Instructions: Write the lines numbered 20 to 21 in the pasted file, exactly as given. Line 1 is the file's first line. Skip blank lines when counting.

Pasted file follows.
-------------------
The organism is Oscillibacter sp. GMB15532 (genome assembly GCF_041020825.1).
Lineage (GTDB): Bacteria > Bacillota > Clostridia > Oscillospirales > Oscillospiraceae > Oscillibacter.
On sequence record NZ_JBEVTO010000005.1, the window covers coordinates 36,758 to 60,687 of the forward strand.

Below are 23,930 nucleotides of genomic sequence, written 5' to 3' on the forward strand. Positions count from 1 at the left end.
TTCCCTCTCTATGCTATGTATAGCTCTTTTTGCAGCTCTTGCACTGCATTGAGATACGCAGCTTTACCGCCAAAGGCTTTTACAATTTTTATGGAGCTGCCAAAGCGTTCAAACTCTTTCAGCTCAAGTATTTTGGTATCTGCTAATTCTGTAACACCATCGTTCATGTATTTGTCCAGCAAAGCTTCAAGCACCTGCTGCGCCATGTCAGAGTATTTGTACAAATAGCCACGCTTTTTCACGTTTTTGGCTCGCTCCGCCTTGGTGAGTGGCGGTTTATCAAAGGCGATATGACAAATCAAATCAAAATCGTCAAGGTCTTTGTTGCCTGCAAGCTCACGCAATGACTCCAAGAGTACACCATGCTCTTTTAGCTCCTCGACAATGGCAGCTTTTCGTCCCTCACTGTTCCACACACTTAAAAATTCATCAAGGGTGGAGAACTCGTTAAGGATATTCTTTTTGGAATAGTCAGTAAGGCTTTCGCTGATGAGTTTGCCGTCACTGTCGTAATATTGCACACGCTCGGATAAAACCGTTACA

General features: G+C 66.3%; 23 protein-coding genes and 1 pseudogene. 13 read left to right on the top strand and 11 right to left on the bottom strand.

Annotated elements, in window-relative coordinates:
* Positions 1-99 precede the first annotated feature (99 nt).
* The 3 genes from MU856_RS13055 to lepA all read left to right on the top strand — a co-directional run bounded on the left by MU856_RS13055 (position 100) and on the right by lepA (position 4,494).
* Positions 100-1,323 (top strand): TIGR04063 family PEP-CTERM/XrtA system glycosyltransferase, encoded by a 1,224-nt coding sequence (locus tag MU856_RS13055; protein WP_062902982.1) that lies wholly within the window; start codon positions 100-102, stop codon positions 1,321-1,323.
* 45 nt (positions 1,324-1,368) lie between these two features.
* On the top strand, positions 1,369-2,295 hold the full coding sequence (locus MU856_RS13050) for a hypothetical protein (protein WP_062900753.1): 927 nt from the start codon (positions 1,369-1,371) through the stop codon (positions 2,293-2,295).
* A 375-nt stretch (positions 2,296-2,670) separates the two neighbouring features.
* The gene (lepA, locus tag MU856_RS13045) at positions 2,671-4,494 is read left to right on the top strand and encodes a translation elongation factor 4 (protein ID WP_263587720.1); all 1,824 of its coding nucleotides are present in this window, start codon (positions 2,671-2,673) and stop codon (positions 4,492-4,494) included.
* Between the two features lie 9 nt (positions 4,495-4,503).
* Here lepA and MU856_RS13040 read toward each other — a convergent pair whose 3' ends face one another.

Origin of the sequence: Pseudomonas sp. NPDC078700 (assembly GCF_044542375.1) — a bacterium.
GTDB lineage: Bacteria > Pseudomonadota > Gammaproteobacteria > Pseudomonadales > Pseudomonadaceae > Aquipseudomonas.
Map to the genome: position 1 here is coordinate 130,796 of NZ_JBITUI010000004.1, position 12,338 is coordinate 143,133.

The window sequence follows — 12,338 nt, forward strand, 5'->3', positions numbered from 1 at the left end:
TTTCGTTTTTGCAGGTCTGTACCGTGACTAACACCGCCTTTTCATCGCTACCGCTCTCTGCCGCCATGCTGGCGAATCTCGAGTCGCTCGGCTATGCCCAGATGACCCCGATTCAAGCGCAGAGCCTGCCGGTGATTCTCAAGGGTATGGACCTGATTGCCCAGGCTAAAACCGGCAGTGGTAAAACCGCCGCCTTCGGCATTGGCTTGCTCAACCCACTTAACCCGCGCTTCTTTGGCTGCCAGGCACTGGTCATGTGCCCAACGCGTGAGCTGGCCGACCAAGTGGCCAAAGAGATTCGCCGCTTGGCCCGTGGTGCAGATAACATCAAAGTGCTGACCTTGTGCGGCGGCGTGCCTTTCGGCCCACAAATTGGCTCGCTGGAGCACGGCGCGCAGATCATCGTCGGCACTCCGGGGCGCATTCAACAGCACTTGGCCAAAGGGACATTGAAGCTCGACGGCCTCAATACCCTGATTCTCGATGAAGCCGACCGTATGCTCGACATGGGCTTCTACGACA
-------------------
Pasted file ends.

The window sequence follows — 12,338 nt, forward strand, 5'->3', positions numbered from 1 at the left end:
TTTCGTTTTTGCAGGTCTGTACCGTGACTAACACCGCCTTTTCATCGCTACCGCTCTCTGCCGCCATGCTGGCGAATCTCGAGTCGCTCGGCTATGCCCAGATGACCCCGATTCAAGCGCAGAGCCTGCCGGTGATTCTCAAGGGTATGGACCTGATTGCCCAGGCTAAAACCGGCAGTGGTAAAACCGCCGCCTTCGGCATTGGCTTGCTCAACCCACTTAACCCGCGCTTCTTTGGCTGCCAGGCACTGGTCATGTGCCCAACGCGTGAGCTGGCCGACCAAGTGGCCAAAGAGATTCGCCGCTTGGCCCGTGGTGCAGATAACATCAAAGTGCTGACCTTGTGCGGCGGCGTGCCTTTCGGCCCACAAATTGGCTCGCTGGAGCACGGCGCGCAGATCATCGTCGGCACTCCGGGGCGCATTCAACAGCACTTGGCCAAAGGGACATTGAAGCTCGACGGCCTCAATACCCTGATTCTCGATGAAGCCGACCGTATGCTCGACATGGGCTTCTACGACA